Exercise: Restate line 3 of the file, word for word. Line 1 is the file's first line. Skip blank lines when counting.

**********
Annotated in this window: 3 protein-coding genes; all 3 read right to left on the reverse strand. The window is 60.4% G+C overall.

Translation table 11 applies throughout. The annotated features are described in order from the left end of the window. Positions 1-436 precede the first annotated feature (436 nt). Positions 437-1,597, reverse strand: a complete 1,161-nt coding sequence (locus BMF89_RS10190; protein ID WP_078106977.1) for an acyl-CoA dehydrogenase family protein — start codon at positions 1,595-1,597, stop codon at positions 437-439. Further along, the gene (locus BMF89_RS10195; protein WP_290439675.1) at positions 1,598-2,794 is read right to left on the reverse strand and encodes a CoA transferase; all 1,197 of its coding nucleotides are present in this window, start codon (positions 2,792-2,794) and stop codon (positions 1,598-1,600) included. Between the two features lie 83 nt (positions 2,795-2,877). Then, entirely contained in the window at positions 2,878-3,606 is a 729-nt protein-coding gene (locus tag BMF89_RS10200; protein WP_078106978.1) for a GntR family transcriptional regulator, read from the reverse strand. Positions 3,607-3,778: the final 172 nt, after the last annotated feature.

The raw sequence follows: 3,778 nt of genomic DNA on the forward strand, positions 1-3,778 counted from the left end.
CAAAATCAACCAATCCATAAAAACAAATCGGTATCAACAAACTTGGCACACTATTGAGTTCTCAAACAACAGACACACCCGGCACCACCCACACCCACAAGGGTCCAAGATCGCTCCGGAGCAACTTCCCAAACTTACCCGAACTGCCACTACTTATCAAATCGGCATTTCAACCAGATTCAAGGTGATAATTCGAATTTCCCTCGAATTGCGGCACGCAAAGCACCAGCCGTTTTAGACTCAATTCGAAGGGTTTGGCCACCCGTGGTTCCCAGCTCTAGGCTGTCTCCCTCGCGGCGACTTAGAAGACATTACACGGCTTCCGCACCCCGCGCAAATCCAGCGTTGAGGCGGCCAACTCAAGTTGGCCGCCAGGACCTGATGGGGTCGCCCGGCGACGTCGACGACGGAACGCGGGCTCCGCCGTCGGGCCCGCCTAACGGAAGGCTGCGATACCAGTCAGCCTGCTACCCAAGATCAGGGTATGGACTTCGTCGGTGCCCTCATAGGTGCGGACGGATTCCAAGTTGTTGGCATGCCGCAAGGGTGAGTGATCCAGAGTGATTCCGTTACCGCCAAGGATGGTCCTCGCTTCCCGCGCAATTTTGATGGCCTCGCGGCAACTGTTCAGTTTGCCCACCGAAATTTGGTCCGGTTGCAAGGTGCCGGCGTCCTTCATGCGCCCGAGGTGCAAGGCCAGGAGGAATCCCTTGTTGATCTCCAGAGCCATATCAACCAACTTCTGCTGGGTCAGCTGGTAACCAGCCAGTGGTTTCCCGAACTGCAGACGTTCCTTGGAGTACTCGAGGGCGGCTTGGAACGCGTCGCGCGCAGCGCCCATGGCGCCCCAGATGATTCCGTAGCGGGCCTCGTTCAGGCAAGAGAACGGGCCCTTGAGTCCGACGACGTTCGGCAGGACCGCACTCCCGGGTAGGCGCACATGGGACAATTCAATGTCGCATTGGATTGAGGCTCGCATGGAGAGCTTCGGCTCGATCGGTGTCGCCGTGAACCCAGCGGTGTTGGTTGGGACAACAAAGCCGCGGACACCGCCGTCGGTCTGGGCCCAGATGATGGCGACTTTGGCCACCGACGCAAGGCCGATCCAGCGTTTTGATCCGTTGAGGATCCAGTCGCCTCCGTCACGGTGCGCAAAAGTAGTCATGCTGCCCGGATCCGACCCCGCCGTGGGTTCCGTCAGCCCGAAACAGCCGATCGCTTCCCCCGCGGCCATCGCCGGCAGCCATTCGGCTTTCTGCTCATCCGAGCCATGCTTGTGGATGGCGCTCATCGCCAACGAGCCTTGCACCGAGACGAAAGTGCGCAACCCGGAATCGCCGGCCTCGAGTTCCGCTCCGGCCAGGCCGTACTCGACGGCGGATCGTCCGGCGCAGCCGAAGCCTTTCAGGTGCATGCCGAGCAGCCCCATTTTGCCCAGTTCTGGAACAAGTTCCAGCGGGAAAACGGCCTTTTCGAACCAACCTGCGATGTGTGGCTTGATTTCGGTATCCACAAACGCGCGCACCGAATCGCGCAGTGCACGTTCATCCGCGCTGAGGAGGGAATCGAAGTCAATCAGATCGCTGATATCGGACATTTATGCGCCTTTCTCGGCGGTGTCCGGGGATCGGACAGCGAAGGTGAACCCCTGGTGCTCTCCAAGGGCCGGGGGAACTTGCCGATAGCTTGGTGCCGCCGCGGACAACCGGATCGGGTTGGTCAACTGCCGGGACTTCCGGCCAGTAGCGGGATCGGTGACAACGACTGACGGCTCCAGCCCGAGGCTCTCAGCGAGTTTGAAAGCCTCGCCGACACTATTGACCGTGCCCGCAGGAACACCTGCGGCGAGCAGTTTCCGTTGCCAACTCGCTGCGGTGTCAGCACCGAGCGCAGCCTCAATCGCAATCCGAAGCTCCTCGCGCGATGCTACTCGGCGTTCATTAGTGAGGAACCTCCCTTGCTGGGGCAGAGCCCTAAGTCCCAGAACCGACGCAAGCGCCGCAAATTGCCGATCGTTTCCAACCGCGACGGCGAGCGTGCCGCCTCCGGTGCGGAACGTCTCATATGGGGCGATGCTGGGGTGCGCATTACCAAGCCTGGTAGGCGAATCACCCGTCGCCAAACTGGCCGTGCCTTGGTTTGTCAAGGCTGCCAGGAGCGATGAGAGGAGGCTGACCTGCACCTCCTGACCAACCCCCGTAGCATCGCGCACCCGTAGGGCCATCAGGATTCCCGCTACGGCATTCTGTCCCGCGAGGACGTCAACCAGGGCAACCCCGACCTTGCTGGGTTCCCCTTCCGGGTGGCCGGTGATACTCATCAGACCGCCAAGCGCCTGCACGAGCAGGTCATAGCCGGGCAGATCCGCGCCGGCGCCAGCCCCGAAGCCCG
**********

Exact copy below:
The raw sequence follows: 3,778 nt of genomic DNA on the forward strand, positions 1-3,778 counted from the left end.